4 Steps to a Second Career (Without Going Broke!)

Its a lot of fun to run a winery.  Its so much fun, in fact, that many are willing to run one at a loss.  The same goes for other industries, like hobby farms, breweries and coffee houses.  But most confess that living the dream is more fun if it doesn’t drain the retirement fund, and on that topic I learned some good wisdom from the owner of an excellent coffee house.  

Steve Hines had built a successful event-planning company by the time he and his wife Beth decided to start a coffee shop near their home in Gardner, Kansas.  I’ve known Steve for a long time, and know the idea behind Groundhouse Coffee was to unite the community (i.e., no profit motive).  But, as often happens when a company serves customers selflessly, it turned into a decent little business.  Naturally, I interrogated Steve over a cup of coffee.  

Here are the lessons learned on launching a second career:

1.  Scale according to your resources.  The Hines’ built the shop within their means, and left some cash available for operating expenses.  If they’d had less cash, they would have built it smaller.  There’s no reason to stretch; if the idea won’t work when its small, it likely won’t work when it gets bigger. 

2.  Plan.  Groundhouse Coffee existed on paper well before the couple bought the building and hired the staff.  Even if you’re self-funded, it’s a great idea to build a business plan on paper as if it were being offered to investors.  The process forces you to think it through, and paper is a lot cheaper than bricks.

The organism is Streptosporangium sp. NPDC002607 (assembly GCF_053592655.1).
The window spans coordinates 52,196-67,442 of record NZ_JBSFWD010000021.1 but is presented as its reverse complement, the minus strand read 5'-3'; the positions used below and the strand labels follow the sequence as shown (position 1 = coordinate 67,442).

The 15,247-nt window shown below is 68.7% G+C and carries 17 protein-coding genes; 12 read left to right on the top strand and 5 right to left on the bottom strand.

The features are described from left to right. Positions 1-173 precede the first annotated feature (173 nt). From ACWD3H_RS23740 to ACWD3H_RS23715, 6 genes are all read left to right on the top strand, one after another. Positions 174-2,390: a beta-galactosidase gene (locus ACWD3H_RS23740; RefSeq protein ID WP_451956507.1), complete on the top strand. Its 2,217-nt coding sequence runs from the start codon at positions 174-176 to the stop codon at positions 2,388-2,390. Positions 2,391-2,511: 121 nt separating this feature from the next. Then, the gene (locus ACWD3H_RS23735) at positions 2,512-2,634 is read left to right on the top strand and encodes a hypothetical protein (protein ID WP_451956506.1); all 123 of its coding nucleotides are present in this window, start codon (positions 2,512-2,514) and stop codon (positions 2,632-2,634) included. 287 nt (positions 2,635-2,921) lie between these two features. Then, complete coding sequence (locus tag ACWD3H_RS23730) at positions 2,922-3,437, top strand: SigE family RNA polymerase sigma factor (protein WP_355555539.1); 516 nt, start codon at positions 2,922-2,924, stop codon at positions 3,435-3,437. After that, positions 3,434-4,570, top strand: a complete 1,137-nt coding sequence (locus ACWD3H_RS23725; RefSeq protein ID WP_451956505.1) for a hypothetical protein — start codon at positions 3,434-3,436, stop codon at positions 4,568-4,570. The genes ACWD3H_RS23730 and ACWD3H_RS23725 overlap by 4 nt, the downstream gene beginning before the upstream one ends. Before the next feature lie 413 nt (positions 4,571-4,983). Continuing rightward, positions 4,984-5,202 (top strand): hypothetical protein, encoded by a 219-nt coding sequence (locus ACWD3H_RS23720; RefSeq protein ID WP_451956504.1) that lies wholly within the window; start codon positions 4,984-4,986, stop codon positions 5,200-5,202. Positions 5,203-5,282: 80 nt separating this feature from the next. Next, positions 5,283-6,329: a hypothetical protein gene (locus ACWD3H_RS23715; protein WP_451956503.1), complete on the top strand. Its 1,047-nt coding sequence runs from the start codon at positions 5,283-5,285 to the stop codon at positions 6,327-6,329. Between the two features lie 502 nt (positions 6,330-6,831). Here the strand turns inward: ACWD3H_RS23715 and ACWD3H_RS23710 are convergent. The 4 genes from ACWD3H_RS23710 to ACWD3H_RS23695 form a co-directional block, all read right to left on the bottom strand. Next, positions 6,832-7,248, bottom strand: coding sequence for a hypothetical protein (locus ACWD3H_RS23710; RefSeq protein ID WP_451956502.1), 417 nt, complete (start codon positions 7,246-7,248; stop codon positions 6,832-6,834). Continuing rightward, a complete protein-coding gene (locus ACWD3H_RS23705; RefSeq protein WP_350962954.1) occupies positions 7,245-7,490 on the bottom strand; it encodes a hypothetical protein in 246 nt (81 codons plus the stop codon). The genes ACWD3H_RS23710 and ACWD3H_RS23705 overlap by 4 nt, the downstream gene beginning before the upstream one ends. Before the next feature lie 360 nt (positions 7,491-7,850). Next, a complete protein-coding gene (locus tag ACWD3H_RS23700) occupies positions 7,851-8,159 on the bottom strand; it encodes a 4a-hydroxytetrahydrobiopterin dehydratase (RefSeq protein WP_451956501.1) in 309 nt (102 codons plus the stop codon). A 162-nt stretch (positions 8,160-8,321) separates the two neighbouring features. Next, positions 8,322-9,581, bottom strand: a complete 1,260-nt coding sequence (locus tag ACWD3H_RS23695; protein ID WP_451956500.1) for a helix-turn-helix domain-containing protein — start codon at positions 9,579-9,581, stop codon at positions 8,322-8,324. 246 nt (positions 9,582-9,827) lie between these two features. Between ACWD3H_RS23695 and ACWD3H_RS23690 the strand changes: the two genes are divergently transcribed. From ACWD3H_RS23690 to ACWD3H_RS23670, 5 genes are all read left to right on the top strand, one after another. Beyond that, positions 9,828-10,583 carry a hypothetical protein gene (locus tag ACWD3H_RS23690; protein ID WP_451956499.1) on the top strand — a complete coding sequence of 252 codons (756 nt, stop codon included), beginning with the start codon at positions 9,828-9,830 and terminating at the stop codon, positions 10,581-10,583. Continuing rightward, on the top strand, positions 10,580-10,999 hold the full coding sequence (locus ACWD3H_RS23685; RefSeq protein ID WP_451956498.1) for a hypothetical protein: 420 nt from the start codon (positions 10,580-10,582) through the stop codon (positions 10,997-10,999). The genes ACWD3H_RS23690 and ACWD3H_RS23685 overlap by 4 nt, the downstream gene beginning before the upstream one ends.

3.  Learn.  Steve read a lot about running a coffee shop.  He had visited a lot of coffee shops.  And when the place opened, he spent a lot of time in his own coffee shop.  Its also a good idea to take a part-time job or volunteer position in the industry you want to join.  It’s easy to get a job when you offer to work for free, and the lessons learned from the “inside” are well worth the effort. 

4.  Borrow some talent.  Knowing that he didn’t know everything about running a coffee shop, Steve recruited somebody that did: a former manager from Starbucks.  He wisely got her on board from the beginning, so the plan could take shape with her input.  

If you ever find yourself visiting Kansas City, stop by Groundhouse.  It is, in my humble opinion, the finest coffee house atmosphere available in the United States.   http://www.groundhousecoffee.com

Image  Christian   


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